Intel Capital and other venture capital firms will invest US$3.5 billion in U.S. technology firms over the next two years, and Intel and 16 other large U.S. companies will step up their hiring of U.S. college graduates, especially those in computer science and engineering, Intel President and CEO Paul Otellini announced Tuesday.
Intel, Google, Microsoft, eBay, Cisco Systems and other companies will hire 10,500 additional graduates from U.S. colleges in 2010, with many companies doubling their hiring from 2009, Otellini said in a speech at the Brookings Institution in Washington, D.C.
“Collectively, this is a bet on America’s next generation of innovators,” Otellini said. “We cannot afford to let our future scientists and engineers sit idle after graduation.”
In some cases, the college graduates might not be U.S. citizens, but residents of other countries who attended college in the U.S., Otellini said. During his speech, he complained about current limits on the number of foreign workers U.S. tech companies can hire. “Our immigration policy seems deliberately designed to prevent us from attracting the best minds in the world,” he said.
The venture capital and student hiring commitments are part of a new Invest in America Alliance spearheaded by Intel. The venture capital effort will focus on clean technology, information technology and biotechnology, and in addition to Intel Capital, Intel’s investment group, the 23 other venture capital groups participating include Menlo Ventures, Kleiner Perkins Caufield & Byers and Canaan Partners. Intel Capital will invest $200 million in the venture capital effort.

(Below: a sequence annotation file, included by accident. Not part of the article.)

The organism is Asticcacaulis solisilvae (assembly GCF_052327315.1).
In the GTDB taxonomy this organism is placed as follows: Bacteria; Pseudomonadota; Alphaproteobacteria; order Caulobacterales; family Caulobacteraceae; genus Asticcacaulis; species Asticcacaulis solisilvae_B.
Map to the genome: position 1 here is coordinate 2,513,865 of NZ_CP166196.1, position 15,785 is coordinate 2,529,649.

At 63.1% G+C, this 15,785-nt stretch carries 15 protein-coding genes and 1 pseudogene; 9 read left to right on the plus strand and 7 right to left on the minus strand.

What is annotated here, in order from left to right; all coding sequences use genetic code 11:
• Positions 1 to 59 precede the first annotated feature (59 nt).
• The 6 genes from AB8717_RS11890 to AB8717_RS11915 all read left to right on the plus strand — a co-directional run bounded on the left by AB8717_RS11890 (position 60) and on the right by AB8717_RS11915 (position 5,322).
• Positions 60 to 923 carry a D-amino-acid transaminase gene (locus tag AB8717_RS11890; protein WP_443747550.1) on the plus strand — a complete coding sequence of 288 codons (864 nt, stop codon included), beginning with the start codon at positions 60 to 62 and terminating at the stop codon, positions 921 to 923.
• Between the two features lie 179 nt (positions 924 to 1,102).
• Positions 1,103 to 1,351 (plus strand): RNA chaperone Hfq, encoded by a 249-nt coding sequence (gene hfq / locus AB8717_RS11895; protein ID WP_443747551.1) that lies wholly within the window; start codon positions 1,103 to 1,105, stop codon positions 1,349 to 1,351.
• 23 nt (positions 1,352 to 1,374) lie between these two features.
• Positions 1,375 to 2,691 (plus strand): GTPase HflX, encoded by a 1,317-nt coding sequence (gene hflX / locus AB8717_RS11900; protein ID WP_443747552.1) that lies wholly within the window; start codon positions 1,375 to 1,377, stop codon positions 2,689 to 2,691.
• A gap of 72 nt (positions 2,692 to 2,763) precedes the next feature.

Asked if the $3.5 billion in venture capital investments was on top of money venture capital firms would have already invested, Otellini said he wasn’t sure about other venture capital. The $200 billion from Intel Capital is money it hadn’t planned on investing, he said.
The new announcements come a year after Intel announced it would invest $7 billion in U.S. microprocessor manufacturing facilities. Intel is on track to spend that money as planned, with two factories in Oregon producing chips, and two more in Arizona and New Mexico scheduled to start production later this year, Otellini said.
Otellini spent much of his speech talking about areas where he sees that U.S. efforts to support innovation need to improve. Several countries now offer a more generous research and development tax credit than the U.S. government, he said, and U.S. corporate taxes are the second highest in the world.
Asked to rate Congress, Otellini graded its performance as “pretty poor.”
“It’s been a series of endless compromises and debate at a time when action is needed,” he said.
While a huge economic stimulus package that passed Congress in early 2009 may have prevented economic disaster, much of the money won’t go out until 2011 or 2012, he added.
Countries including China and India are pumping huge money into tech investments, and India has launched an aggressive broadband plan, Otellini warned. “The countries of Europe, Asia, Latin America, and before long, the Middle East are going to be competing with us in every sphere of the economy in years ahead,” he said. “If we want to stay with them, and remain a vibrant growing economy, we have to recommit to a strategy that drives the economic growth of the future.”